The Sociocultural Dimension of Biodiversity in Kenya
In 1992, Geoffrey Clarfield was the Team Leader for the National Biodiversity Report prepared by the National Museums of Kenya and The Republic of Kenya for The United Nations. The full 54 page report can be downloaded and viewed by clicking here, and is comprised of 7 main sections:
II) The Nature of Kenyan Society
III) An Evolutionary Taxonomy of Kenyan Society
IV) A Social Taxonomy of Kenya
V) Four Case Studies
VI) The Fourth Wave
The Introduction and overview has been posted below:
1) Defining Biodiversity
`Biological diversity...is the full manifestation of the nation's environment, ecosystems and species, including all the genes and genetic material comprising the biochemical/chemical structures which form the molecular basis of heredity and speciation (i.e evolution of the species) (UNEP,1991, p.3)
So begins the UNEP document Guidelines for the Preparation of Country Studies On Costs, Benefits and Unmet Needs of Biological Diversity Conservation Within the Framework of the Planned Convention on Biological Diversity, May 1991
2) Biodiversity as a Function of Cultural Diversity
On the same page the authors of the document make the comparison between cultural diversity and biodiversity. `Viewed in the same sense as a country's culture, biological diversity is the country's heritage. It is a heritage as well as an asset, over which the nation state exercises sovereignty and has the right of ownership, management and use.'(UNEP, 1991, p. 3).
It is the goal of this document to persuade the reader that not only is the biological diversity of a country similar to its' cultural diversity but that cultural diversity itself evolved with, supports and maintains biodiversity. A second goal is to suggest some of the policy and institutional directions that are necessary to preserve biological and cultural diversity at minimal cost to the state.
3) The Scope of This Document
a) Redefining the Nature of Kenyan Society
In order to fulfill these goals this document has been divided into four main sections. The first is a redefinition of social classification in Kenya that will show just how it is that cultural diversity both marks and maintains biodiversity. The second is a brief description of social dynamics in Kenya. The third consists of four short case studies with accompanying recommendations as to what kind of steps need be taken to maximize biodiversity in diverse human ecosystems at minimum cost to the state. The fourth will suggest a perspective on development and economy that if followed will allow for a maximization of economic returns while minimalizing environmental degradation and economic underdevelopment.
It will also be stressed that society and the wider natural environment have evolved together. Therefore the human and cultural dimensions of biodiversity go back ultimately to the evolutionary origins of humankind in Kenya's rift valley over two million years ago. In that sense Kenya becomes an experiment in the maintenance of biodiversity since it is for human kind the longest inhabited place on the face of the earth.
In order to better understand present conditions and future possibilities it will be argued that the ecological and social dynamics that are specific to Kenya at the present time started as early as thirty thousand years ago. Then the ancestors of today's hunter gatherer peoples were masters of the land. Much later they began to lose parts of it to incoming pastoralists, horticulturalists, maritime traders and much, much later, settler farmers. Their story and its present relevance will be dealt with in the first case study.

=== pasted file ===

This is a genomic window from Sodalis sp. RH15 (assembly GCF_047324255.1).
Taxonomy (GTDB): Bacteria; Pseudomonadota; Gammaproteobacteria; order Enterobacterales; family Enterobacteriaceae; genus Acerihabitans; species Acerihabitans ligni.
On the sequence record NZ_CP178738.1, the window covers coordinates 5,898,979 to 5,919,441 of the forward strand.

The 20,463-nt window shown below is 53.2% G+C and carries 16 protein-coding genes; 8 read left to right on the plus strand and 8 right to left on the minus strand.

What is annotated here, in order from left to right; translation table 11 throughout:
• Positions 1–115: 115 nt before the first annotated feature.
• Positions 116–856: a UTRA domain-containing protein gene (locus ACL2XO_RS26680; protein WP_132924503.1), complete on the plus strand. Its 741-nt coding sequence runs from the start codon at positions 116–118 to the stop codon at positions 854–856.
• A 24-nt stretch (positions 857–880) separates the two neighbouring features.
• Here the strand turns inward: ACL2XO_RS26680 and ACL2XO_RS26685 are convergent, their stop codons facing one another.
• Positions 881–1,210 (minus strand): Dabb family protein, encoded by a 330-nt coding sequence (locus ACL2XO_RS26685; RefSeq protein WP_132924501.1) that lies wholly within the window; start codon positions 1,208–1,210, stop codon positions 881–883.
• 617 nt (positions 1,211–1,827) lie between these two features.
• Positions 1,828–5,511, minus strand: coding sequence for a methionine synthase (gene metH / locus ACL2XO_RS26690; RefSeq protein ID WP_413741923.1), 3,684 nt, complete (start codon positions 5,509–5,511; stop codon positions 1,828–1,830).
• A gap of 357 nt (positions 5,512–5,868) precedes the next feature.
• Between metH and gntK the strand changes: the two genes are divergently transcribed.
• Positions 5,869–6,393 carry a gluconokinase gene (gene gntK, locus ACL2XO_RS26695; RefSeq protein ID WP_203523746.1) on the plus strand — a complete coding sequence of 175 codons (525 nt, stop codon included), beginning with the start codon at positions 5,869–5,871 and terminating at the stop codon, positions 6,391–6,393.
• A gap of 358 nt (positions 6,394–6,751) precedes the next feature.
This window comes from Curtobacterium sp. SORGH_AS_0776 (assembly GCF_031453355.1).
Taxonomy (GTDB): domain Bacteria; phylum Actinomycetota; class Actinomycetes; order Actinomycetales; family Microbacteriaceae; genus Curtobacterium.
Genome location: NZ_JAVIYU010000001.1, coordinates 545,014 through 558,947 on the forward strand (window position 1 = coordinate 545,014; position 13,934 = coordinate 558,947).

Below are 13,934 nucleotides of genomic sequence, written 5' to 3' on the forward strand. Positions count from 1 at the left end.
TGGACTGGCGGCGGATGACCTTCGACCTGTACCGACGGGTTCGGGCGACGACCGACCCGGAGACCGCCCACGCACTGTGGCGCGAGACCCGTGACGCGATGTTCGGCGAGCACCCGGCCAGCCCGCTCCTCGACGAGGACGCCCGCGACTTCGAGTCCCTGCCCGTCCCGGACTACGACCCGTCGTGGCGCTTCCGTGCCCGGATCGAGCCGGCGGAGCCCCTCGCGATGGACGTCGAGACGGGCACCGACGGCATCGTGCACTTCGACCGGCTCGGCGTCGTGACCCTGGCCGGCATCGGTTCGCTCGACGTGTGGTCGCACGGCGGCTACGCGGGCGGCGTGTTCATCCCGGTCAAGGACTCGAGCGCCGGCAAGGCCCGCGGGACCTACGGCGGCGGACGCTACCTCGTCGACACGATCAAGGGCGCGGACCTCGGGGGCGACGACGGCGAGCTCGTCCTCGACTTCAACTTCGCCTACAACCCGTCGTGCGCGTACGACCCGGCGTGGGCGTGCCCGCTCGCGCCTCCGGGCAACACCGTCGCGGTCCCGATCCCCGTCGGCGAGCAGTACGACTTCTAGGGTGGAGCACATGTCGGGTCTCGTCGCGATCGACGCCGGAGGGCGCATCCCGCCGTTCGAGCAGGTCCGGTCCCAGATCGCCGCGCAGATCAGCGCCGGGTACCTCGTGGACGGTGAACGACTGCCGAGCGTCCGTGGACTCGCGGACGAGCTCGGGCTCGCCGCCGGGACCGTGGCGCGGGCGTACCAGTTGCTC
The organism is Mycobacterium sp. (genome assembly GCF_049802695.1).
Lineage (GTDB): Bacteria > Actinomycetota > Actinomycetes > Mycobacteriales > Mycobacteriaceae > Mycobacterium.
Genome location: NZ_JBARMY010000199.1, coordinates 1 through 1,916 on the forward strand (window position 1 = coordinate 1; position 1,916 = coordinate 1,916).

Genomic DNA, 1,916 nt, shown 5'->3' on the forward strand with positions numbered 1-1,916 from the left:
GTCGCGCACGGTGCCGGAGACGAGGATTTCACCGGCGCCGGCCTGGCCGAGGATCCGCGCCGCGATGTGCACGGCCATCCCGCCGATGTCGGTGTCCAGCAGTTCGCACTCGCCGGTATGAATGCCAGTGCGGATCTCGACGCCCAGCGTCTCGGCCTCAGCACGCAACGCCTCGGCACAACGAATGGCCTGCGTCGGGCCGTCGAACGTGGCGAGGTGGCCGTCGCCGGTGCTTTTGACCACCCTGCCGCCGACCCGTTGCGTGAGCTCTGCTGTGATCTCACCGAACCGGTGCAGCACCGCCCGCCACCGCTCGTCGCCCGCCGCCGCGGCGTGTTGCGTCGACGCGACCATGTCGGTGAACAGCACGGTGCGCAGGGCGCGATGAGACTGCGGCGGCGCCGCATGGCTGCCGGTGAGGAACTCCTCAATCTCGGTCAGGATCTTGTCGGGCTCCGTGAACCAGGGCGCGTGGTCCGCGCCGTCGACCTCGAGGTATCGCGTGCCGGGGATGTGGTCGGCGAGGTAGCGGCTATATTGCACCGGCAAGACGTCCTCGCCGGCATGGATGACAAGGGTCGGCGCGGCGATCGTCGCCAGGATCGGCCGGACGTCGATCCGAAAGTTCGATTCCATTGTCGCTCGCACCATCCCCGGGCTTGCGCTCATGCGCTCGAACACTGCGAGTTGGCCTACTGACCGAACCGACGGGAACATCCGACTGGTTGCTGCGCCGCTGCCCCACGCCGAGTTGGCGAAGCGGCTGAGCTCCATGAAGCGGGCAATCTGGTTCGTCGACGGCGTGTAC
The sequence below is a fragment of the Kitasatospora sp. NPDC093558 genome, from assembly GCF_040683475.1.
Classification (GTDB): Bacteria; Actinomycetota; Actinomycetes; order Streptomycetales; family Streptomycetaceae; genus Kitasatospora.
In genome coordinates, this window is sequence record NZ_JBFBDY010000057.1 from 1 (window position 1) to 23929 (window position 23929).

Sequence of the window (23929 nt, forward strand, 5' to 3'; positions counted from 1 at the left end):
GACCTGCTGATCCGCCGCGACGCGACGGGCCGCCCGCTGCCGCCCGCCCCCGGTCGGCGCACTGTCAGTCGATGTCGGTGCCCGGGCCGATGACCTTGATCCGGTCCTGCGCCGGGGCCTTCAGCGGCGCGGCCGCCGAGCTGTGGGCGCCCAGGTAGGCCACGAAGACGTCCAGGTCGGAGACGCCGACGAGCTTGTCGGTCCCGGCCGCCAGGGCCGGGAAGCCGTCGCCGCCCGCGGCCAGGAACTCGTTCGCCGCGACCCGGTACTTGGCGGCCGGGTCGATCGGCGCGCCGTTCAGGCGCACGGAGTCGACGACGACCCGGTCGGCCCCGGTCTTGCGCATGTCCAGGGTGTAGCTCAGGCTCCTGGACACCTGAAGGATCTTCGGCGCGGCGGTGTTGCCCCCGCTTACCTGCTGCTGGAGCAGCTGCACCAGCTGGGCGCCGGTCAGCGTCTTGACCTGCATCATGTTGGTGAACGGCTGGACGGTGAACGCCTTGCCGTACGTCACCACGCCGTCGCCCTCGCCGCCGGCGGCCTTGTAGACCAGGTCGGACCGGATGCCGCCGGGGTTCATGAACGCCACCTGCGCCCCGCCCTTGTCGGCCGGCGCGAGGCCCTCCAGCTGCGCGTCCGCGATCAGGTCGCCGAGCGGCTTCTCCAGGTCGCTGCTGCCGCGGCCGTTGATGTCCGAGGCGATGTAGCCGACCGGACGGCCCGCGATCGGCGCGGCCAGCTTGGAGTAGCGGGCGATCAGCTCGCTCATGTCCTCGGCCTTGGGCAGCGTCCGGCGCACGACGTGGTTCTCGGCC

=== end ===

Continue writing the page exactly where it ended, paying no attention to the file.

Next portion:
This perspective calls for a modification of the usual classification that many historians and anthropologists have made of the societies that have come to comprise the present day Republic Of Kenya. Such a change of perspective has a bearing on how we understand the components of the present day nation state, as well as its problems and prospects.
b) The Significance of Cultural Practices in the Preservation of Biodiversity
It also means that cultural practices that are often classified as belonging to the realm of `ceremony or belief' need to be considered part of a society's ecological adaptation. A good example is that of the sorio ritual of the Rendille (see appendices). Changes in this `cultural domain' as a result of modernization and development interventions often result in threats to the wider environment. At the same time they open up a wide array of possibilities in natural resource management by widening the options available to the `man on the ground.'
c) Four Case Studies
In order to more clearly see the conservation issues facing different parts of Kenya a general overview of the social and ecological dynamics of the country will be outlined followed by a more focused look at four representative areas. These were chosen to show the reader the different predicaments that face planners working to preserve biodiversity among societies whose social organization and ecological adaptations contrast dramatically, yet who coexist in the same country.
d) Research and Policy Issues
The final sections will deal with the research and policy recommendations that need to be carried out to better understand the sociocultural dimension in the preservation of the full range of Kenya's flora and fauna. The implementation of these recommendations will assist Kenya to more fully exercise sovereignty over its natural resources while at the same time fulfilling its commitments to the international community.
A forum called C.I.R.C.A., and modeled on the concept of `adhocracy' or `flex firm', described in some detail in the Appendices will be suggested as one way of organizing the expertise that will be needed to address these and related issues in the near future.